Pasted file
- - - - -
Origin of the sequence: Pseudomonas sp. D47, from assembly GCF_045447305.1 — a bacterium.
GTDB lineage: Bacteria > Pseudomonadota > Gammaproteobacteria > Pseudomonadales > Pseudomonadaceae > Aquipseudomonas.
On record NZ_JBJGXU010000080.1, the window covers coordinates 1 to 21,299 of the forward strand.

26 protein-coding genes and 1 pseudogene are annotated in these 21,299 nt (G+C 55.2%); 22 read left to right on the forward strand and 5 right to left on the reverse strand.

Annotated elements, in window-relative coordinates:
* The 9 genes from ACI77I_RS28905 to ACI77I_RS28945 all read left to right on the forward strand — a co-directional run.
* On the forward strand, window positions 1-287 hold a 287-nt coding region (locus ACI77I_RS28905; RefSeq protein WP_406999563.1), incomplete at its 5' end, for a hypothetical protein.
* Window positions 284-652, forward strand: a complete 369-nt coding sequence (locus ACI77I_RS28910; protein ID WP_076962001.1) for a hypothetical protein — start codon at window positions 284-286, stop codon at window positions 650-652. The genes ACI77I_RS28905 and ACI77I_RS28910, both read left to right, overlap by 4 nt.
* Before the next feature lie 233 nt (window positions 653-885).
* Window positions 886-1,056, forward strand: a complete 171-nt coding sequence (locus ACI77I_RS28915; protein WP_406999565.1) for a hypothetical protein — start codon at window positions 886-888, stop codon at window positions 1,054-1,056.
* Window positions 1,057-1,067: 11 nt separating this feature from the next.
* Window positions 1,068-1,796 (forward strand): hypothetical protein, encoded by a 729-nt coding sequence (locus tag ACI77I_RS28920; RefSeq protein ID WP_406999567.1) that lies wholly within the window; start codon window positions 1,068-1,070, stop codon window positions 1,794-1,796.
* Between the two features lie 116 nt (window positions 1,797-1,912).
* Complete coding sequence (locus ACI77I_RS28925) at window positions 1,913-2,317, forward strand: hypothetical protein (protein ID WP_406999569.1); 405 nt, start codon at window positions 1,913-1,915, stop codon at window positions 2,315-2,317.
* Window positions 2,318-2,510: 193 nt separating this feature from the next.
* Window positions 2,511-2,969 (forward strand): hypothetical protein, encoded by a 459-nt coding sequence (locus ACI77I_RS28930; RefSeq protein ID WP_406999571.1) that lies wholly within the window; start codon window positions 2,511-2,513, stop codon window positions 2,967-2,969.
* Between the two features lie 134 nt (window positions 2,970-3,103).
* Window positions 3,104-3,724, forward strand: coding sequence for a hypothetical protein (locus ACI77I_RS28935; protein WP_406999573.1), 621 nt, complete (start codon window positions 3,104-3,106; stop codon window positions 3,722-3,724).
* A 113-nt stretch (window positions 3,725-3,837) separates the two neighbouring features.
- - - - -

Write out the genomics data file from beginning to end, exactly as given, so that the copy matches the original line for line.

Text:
Origin of the sequence: Pseudomonas sp. D47, from assembly GCF_045447305.1 — a bacterium.
GTDB lineage: Bacteria > Pseudomonadota > Gammaproteobacteria > Pseudomonadales > Pseudomonadaceae > Aquipseudomonas.
On record NZ_JBJGXU010000080.1, the window covers coordinates 1 to 21,299 of the forward strand.

26 protein-coding genes and 1 pseudogene are annotated in these 21,299 nt (G+C 55.2%); 22 read left to right on the forward strand and 5 right to left on the reverse strand.

Annotated elements, in window-relative coordinates:
* The 9 genes from ACI77I_RS28905 to ACI77I_RS28945 all read left to right on the forward strand — a co-directional run.
* On the forward strand, window positions 1-287 hold a 287-nt coding region (locus ACI77I_RS28905; RefSeq protein WP_406999563.1), incomplete at its 5' end, for a hypothetical protein.
* Window positions 284-652, forward strand: a complete 369-nt coding sequence (locus ACI77I_RS28910; protein ID WP_076962001.1) for a hypothetical protein — start codon at window positions 284-286, stop codon at window positions 650-652. The genes ACI77I_RS28905 and ACI77I_RS28910, both read left to right, overlap by 4 nt.
* Before the next feature lie 233 nt (window positions 653-885).
* Window positions 886-1,056, forward strand: a complete 171-nt coding sequence (locus ACI77I_RS28915; protein WP_406999565.1) for a hypothetical protein — start codon at window positions 886-888, stop codon at window positions 1,054-1,056.
* Window positions 1,057-1,067: 11 nt separating this feature from the next.
* Window positions 1,068-1,796 (forward strand): hypothetical protein, encoded by a 729-nt coding sequence (locus tag ACI77I_RS28920; RefSeq protein ID WP_406999567.1) that lies wholly within the window; start codon window positions 1,068-1,070, stop codon window positions 1,794-1,796.
* Between the two features lie 116 nt (window positions 1,797-1,912).
* Complete coding sequence (locus ACI77I_RS28925) at window positions 1,913-2,317, forward strand: hypothetical protein (protein ID WP_406999569.1); 405 nt, start codon at window positions 1,913-1,915, stop codon at window positions 2,315-2,317.
* Window positions 2,318-2,510: 193 nt separating this feature from the next.
* Window positions 2,511-2,969 (forward strand): hypothetical protein, encoded by a 459-nt coding sequence (locus ACI77I_RS28930; RefSeq protein ID WP_406999571.1) that lies wholly within the window; start codon window positions 2,511-2,513, stop codon window positions 2,967-2,969.
* Between the two features lie 134 nt (window positions 2,970-3,103).
* Window positions 3,104-3,724, forward strand: coding sequence for a hypothetical protein (locus ACI77I_RS28935; protein WP_406999573.1), 621 nt, complete (start codon window positions 3,104-3,106; stop codon window positions 3,722-3,724).
* A 113-nt stretch (window positions 3,725-3,837) separates the two neighbouring features.